Sleepless Nomads
At least in one way – sleeping in a tent out in the open – Don and I were going to be nomads for a single night. We scanned the tops of mountains south of Marpha, where we would spend that one night, to assess the weather. It was dismal. The area was covered in a white blanket. It was snowing there. Don decided it wasn’t worth risking going up there in that kind of weather. Besides, the yarsagumba pickers Don wanted to interview would not venture out of their camps in that kind of weather, which looked like a whiteout from Marpha. Heeding a few villagers’ advice and the weather pattern, we decided to wait in Marpha.

On the third day after arriving in Marpha, we began an enervating climb up the mountain to join the yak herders and the yarsagumba pickers. We arrived at Yak Kharka in the late afternoon. Snow welcomed us to the Himalayas, a name that means just that: ‘place of snow.’ Dinner was cooked and served in a low shepherd’s tent, barely comfortable for two, but now filled with six of us.

A mere five decades ago Don and a friend were up here and met an adolescent yak herder who had a ferocious Tibetan mastiff. From Don’s description our host recognized that adolescent as the old man who was now a grandfather and lived in Pokhara. Somewhere behind the mist stood Dhaulagiri, the only witness of that day 50 years ago.

After dinner, as we lay in our uncomfortable tent, a radio crackled into life. Hindi songs wafted in from Indian radio stations on the thin and clear air. There, on the mountain, for a moment I felt we were some place far, far away from everywhere. All through the night there was a distance between me and sleep, one that our tiny tent couldn’t abridge.

‘If the night was miserable, then the morning was magical,’ begins my journal entry for the next day. Don had got me rushing out of the tent by saying, “Nowhere in the world where you can see Dhaulagiri like this.” But the sight was marred by the news of the death of a French trekker in the nearby cliffs. The news had limped into Jomsom with his fellow trekker (a twin brother), who had amazingly survived two nights in the mountains without food. Don recalled how he and his friend had almost met with a similar fate all those years ago when they lost their way in a whiteout. Don mused on the absurdity of life.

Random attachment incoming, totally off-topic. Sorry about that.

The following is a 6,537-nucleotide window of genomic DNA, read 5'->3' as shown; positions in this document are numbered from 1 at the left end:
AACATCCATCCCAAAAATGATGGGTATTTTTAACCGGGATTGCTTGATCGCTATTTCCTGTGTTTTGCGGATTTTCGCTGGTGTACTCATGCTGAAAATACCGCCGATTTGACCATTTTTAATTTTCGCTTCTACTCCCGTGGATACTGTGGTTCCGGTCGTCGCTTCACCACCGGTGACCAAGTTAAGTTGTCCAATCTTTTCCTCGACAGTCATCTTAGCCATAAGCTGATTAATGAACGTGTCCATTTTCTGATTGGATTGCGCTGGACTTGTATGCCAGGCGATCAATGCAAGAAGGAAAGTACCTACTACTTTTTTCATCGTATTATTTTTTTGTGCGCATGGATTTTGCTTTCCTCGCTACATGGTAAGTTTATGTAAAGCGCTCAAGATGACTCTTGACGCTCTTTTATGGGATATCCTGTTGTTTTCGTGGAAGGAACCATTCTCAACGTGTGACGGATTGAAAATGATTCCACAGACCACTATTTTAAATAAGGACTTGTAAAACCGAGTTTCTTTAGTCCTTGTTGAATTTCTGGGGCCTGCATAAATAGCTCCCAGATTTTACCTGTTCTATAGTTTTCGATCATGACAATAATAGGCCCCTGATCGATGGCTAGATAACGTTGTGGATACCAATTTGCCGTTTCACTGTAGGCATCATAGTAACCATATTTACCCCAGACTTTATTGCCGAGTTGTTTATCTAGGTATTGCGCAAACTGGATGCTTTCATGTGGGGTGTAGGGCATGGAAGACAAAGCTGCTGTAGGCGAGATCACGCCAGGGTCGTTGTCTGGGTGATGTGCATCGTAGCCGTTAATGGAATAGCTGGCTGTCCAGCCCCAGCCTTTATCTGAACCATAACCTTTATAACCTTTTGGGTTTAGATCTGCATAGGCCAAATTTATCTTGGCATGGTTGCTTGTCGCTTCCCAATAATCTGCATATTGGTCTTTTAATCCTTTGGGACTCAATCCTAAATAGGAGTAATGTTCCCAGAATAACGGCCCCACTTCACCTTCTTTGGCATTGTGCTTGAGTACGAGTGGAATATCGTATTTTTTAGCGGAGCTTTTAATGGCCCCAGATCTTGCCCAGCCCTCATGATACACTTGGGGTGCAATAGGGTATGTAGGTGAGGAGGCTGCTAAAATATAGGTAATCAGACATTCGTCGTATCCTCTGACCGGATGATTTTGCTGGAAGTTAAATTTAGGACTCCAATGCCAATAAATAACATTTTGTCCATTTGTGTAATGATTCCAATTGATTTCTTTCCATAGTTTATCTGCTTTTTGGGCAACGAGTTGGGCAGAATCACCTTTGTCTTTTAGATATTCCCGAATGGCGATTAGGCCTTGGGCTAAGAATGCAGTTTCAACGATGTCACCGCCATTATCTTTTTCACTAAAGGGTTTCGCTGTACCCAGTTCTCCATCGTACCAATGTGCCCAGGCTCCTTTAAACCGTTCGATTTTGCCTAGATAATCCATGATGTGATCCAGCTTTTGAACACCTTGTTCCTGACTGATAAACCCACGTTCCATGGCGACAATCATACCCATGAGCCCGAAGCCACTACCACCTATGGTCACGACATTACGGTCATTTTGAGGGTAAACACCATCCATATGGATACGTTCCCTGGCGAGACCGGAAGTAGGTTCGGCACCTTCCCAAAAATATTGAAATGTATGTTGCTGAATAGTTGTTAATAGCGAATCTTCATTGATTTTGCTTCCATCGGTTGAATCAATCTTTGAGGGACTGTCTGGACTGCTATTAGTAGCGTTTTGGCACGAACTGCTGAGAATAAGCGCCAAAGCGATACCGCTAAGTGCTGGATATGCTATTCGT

After breakfast, we trekked higher to watch the yarsagumba pickers and to document the process. Then we left. Don had a feeling that the crystal clear weather was about to change dramatically and cut short our mountain stay. His hunch proved right when it began to snow again just as we left the campsite on our way back to Marpha.

Blacksmith from the West
The next morning we began our trek out of Mustang, walking down along the Kali Gandaki valley south towards Pokhara. We stopped to look at the old monastery in Chairo, a small Tibetan refugee village across the river from Marpha. The ancient ochre-colored monastery was undergoing renovation. Just out of Chairo we passed a few falling-down house walls, the remains of a Khampa Tibetan guerilla camp. I stopped to photograph an empty oxygen cylinder being used as a school bell. When I caught up with Don I found him chatting with an old man. As I approached, I heard Don tell the man that his forefathers had been blacksmiths in Germany. When Don said this the old man, who was a blacksmith and thus a so-called ‘low’ caste, shook his hand merrily, turning back to look at a group of teens nearby, with a look that said, “Look, there are ironsmiths in the West, too. We are not outcasts.”

A few hours down river we were walking against a strong wind that was carrying rain. We drank tea and a peg of whiskey in a hut before embarking on the most bizarre bridge I have ever seen. The bridge was simply three 30-feet planks of wood laid side by side. Some of them wobbled and turned in their place as we stepped on them. The river was low but a fall from the bridge would be serious. My biggest concern was our porter, who was carrying a big pack. His mother had entrusted him to us at Marpha, explaining in detail about his medication and their timings. Negotiating about fifty of those slippery plank sections, we made it across the river to Larjung.

The next morning I stood on the broad river valley looking at the mountains all around me. South of Larjung a mountain sloped down, appearing like one side of a gigantic open book. In the west, the east Dhaulagiri glacier appeared to be slowly pouring into Larjung. Behind it, Dhaulagiri dominated the sky. To the north, as far up the river valley as visible, snow had covered the mountains on either side, reaching down to less than a hundred meters above the river. Yak Kharka was under quite a bit of snow.
We turned south and continued our journey towards Pokhara. The broad river valley of Thak Khola soon became a steep river gorge, narrow and deep.